SECOND POINT: I believe that it is axiomatic that “If the green goes brown it will economically degrade home values.” Some will disagree, but to me the group of realtors made this clear, both during and after the last meeting on home values. It’s just “common sense” that our “common cents” would be affected. Other developments that have gone by the wayside have shown this trend as well, we have seen reports. The realtors said and implied many things; they also said “they would deal with whatever happens to the golf course.” But even without their input (by the way, they were more open about their feelings in side discussions regarding “keeping the green” after the meeting), a competent person knows that if the green goes to brown the “community look” will be degraded and home values will suffer. I would guess at least 10-20% in value. The “time to sale” of all homes, not just the ones on the golf course(s), will for sure increase. Note from the “big map” (again, posted on the wall at our informational meetings) that most homes are either on the golf course(s) or have a view of the golf course(s) in some capacity from the home; or during the process of “coming and going” to their residences, owners see the green. Would you rather see manicured healthy green spaces linking the homes, or would you prefer to view additional volatile desert sagebrush potentially going wild among our homes, and of course with the additional reptiles and other animals that inhabit said desert environs. I believe we have a nice balance today and for several reasons that should be maintained.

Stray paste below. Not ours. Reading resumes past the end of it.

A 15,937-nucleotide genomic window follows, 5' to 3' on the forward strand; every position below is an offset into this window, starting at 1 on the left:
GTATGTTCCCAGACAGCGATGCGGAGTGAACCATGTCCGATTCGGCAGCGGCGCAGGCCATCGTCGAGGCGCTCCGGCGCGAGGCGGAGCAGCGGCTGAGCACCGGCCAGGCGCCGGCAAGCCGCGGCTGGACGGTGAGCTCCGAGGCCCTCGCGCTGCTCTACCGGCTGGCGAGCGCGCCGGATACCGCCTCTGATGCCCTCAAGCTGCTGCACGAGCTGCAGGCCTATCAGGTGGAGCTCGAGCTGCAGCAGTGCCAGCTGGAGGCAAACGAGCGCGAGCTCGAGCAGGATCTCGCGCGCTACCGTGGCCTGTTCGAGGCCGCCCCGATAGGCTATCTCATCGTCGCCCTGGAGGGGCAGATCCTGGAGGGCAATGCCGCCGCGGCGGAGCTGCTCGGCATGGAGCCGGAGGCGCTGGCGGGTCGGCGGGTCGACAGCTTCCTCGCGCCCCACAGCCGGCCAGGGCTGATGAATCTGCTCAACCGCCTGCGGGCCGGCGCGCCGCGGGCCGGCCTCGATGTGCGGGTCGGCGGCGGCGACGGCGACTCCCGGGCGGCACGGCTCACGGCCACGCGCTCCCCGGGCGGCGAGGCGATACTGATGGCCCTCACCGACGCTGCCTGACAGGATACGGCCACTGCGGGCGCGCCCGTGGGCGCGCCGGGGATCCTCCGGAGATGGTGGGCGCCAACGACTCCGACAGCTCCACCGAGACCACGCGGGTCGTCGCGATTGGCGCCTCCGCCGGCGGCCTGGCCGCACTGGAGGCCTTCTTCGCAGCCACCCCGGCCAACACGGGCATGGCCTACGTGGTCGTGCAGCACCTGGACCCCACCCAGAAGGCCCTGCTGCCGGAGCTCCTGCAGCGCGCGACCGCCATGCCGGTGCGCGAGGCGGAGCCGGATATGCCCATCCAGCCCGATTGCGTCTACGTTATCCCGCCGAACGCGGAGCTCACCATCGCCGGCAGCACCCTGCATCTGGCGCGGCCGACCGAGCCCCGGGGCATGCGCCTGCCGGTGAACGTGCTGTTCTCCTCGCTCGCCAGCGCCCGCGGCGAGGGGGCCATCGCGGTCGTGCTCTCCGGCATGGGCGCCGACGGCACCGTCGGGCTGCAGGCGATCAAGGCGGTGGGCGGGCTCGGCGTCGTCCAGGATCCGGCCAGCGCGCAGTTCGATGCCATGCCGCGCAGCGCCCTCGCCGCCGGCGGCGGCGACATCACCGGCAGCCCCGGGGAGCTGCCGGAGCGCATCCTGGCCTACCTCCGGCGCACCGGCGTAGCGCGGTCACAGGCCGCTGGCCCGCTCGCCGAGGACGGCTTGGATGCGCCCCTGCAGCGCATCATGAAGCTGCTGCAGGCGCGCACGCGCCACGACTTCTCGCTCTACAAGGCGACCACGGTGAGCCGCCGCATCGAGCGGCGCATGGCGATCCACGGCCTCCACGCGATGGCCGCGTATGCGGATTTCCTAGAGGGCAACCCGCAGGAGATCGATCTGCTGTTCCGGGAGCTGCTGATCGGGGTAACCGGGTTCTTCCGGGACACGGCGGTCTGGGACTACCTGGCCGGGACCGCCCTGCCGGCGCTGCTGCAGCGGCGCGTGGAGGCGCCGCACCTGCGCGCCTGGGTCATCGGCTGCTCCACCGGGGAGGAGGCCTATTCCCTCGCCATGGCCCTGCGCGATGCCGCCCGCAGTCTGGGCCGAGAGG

THIRD POINT: I believe it is axiomatic that “The best and most economical way for the land to stay green is for the Friends of ArrowCreek (FOA) to be successful with the golf course by building memberships and having financial success.” They then continue to be an integral and good focus point and asset and valued entity of our community providing services that have been more substantially subscribed to as of late, but as such they would continue to be separate from the HOA. Thus the HOA and its members would have little financial obligation to the Club and the FOA (or other perhaps future owner(s)). The FOA are then responsible for the fire mitigation to protect us. Golf can continue for those interested, including members outside of the community, who would help pay the bucks to keep us green. The golfers and club members would then more directly pay for what they use for the benefits garnered. I so strongly believe that this is a viable path that I signed up for a golf membership to support this path even though I only play one round a year with my brothers. I am basically helping in a small way to fund their continuance for what I feel is the direct good of the community.